I read this book a while ago, Disappointment with God by Philip Yancey, it’s very thought provoking and it leads to questions like, “Where is God when bad things happen?”

I read this book about 4 years after I moved to the United States, and now, 9 years later, something connected in my head. That something was about the night we moved here and how I could have been disappointed, or taken it as a bad “omen”, and why I didn’t.

The more I thought about it, the more I realized that God doesn’t leave us unprepared. Before we left Guyana we were cleaning out the bookcases and I found this old book, Will the Real Phony Please Stand Up? by Ethel Barrett, I don’t remember what grabbed my attention, maybe it was the name, but I decided to read that book on our flight.

The book touched on the life of Job and one of the things that stood out for me was Job, crying out to God, wanting to know why he had fallen so low. His children were dead, he was poor, his friends had forsaken him, his wife told him to curse God and die and his health was affected. Job didn’t have a clue as to why these things happened, yet he still trusted and believed in God. When God replied to Job, he didn’t tell him why he did what he did, he didn’t clue Job in, saying, “Well done, Job!” and though Job was healed and restored, he was never aware of why the bad thing happened in the first place.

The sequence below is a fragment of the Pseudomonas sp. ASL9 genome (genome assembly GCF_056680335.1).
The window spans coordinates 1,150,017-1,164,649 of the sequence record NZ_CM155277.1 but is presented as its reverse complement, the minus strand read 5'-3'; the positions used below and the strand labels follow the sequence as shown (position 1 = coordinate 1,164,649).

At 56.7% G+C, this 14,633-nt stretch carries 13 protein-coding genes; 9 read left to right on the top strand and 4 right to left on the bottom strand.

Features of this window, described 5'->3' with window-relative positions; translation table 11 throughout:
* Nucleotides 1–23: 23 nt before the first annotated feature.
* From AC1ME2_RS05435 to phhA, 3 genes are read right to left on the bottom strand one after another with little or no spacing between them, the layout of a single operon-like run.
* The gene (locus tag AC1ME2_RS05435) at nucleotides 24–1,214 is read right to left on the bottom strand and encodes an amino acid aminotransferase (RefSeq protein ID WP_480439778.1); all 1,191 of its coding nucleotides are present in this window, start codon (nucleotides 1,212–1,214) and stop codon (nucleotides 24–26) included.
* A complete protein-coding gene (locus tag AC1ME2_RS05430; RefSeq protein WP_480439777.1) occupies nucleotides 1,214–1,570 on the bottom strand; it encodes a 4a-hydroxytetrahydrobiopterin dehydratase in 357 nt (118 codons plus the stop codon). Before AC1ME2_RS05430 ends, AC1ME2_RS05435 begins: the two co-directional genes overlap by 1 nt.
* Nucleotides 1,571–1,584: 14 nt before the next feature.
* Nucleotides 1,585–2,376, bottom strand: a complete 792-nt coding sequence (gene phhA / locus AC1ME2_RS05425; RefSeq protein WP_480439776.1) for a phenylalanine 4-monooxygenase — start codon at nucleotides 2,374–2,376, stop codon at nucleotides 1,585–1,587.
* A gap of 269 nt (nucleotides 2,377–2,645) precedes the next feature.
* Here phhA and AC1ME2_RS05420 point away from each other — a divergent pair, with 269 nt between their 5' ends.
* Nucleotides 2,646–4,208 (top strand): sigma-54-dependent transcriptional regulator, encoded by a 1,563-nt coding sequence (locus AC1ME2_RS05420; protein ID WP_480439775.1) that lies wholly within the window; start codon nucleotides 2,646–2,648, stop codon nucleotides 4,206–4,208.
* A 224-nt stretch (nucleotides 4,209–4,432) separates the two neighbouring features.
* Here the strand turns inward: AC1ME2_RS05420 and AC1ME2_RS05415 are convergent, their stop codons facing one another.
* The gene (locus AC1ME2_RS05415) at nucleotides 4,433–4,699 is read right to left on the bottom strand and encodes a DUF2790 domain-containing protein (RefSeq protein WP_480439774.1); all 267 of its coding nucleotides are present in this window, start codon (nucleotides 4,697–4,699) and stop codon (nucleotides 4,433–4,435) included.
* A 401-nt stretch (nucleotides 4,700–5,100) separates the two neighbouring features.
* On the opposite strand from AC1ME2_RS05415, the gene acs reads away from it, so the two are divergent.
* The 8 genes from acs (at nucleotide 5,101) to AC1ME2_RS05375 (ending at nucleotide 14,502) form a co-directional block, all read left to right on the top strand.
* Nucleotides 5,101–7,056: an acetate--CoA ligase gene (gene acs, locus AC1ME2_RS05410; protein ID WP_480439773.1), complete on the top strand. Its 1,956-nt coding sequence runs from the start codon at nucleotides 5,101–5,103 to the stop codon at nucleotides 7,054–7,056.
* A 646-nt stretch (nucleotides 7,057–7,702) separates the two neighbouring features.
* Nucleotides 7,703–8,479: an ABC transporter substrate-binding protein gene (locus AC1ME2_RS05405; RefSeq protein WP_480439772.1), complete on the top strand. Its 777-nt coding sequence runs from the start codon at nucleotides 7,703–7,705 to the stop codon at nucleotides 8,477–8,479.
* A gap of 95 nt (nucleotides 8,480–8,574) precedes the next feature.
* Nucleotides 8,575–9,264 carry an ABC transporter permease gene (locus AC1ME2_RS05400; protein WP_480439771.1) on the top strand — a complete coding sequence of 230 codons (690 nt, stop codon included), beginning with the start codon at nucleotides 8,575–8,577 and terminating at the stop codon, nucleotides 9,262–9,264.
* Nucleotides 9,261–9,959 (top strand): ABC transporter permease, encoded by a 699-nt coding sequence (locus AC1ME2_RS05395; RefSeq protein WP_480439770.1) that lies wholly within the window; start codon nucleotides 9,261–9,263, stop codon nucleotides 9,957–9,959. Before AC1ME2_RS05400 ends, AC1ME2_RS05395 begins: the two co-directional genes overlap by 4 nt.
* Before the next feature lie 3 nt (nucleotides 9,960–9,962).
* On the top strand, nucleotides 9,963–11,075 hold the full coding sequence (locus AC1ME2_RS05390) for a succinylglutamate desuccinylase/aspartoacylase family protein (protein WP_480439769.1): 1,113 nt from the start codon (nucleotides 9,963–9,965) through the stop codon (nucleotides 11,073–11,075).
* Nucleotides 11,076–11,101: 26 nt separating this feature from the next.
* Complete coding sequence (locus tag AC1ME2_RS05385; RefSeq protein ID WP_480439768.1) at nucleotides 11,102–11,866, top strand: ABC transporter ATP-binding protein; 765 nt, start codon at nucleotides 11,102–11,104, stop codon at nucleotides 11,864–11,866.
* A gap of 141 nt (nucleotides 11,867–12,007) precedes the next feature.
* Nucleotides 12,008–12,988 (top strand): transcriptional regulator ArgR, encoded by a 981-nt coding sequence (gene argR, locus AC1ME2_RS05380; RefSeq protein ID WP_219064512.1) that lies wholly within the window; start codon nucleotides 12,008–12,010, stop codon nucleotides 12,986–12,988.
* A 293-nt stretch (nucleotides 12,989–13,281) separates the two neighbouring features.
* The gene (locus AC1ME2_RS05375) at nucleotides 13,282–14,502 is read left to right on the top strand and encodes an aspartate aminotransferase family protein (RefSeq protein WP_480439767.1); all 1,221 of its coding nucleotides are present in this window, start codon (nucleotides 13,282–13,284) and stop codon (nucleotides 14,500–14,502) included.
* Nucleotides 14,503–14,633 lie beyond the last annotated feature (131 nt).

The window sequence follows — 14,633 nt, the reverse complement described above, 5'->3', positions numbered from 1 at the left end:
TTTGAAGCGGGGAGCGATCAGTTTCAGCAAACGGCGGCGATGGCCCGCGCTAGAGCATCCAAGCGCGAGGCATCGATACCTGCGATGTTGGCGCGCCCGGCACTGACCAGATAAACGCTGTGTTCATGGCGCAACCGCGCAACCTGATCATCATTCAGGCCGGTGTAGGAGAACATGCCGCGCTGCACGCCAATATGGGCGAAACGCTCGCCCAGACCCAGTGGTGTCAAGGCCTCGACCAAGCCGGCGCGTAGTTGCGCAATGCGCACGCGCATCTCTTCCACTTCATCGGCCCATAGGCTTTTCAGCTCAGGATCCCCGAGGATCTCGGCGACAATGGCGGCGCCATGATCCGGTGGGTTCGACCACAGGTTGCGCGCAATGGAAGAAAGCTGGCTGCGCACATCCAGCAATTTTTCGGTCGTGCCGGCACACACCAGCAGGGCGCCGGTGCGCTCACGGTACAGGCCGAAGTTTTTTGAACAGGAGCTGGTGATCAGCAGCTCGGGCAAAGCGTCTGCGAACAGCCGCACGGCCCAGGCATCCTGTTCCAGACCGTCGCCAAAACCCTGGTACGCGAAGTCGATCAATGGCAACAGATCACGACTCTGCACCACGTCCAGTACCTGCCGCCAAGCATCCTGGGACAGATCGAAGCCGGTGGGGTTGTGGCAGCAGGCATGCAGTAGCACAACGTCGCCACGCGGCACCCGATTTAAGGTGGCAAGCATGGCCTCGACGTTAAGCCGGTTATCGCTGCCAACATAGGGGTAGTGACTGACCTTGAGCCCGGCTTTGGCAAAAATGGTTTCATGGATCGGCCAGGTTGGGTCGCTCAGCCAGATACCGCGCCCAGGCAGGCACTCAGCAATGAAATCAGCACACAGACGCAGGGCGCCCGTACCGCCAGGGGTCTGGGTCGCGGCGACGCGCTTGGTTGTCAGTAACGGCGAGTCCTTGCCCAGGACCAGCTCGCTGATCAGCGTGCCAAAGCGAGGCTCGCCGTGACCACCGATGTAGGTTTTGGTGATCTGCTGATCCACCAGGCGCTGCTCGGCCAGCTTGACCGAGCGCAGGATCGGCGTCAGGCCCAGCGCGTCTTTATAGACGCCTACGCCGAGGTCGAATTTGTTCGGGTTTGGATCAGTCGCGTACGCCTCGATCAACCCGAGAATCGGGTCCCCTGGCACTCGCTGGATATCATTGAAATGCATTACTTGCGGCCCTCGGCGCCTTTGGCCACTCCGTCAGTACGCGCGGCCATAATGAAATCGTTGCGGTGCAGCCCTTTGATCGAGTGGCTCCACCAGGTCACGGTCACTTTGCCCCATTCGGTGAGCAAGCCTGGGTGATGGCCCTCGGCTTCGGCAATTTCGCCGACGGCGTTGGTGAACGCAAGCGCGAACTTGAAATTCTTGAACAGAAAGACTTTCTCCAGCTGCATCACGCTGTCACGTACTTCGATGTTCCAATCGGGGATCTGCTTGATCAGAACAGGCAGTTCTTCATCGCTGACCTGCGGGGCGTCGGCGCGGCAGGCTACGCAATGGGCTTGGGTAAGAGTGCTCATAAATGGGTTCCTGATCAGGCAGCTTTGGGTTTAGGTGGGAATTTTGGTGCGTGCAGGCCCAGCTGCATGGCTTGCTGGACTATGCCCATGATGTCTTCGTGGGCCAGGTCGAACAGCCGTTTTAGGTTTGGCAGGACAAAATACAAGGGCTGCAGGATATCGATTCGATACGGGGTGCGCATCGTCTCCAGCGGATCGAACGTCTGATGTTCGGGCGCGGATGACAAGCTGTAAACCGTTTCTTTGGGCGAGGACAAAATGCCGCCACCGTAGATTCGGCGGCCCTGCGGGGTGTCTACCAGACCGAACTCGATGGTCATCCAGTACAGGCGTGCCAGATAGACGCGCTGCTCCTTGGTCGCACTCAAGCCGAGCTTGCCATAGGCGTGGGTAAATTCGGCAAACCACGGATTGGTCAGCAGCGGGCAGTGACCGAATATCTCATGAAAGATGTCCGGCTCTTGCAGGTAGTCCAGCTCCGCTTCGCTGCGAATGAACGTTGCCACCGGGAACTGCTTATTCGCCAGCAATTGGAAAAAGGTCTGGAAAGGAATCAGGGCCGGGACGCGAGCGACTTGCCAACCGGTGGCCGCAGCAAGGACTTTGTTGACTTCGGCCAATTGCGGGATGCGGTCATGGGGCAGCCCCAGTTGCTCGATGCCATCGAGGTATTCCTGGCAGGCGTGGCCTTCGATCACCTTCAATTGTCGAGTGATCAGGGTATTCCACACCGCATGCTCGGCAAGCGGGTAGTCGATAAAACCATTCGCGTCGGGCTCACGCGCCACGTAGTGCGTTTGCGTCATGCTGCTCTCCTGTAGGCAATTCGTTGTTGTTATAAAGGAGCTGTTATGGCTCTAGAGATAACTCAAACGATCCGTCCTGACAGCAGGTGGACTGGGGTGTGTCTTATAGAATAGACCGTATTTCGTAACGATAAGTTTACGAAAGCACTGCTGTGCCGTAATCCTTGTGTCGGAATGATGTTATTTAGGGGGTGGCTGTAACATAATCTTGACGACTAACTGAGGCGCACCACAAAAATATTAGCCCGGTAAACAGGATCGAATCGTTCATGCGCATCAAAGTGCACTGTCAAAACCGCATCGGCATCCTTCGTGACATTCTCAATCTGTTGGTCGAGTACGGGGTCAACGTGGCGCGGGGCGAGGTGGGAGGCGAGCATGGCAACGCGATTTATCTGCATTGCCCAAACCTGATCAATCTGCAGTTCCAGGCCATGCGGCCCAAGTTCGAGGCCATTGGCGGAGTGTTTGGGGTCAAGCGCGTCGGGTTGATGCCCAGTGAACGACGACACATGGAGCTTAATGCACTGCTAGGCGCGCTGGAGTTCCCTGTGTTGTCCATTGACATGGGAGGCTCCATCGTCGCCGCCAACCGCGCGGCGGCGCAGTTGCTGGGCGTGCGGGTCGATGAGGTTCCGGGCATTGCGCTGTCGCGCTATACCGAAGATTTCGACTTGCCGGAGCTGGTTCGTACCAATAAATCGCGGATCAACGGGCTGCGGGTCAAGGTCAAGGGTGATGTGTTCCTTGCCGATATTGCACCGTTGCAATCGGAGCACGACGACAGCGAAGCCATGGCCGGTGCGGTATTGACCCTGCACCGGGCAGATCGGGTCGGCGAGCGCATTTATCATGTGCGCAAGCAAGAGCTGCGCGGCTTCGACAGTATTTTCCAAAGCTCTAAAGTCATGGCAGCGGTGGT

I say that God doesn’t leave us unprepared because, that night, we lost the majority of our money and all of our records, the only exception being our passports. It happened at the airport, when we were meeting our family, when we were celebrating our reunion. We were robbed, it was quick, and they took the most important things. My siblings won’t remember, they were very young, 5 and 7 year olds, but I remember. I remember this event with a clarity that I rarely experience when remembering the past. I remember my emotions and I remember that, upon realizing what happened, the first thing that popped into my mind was, “remember Job”.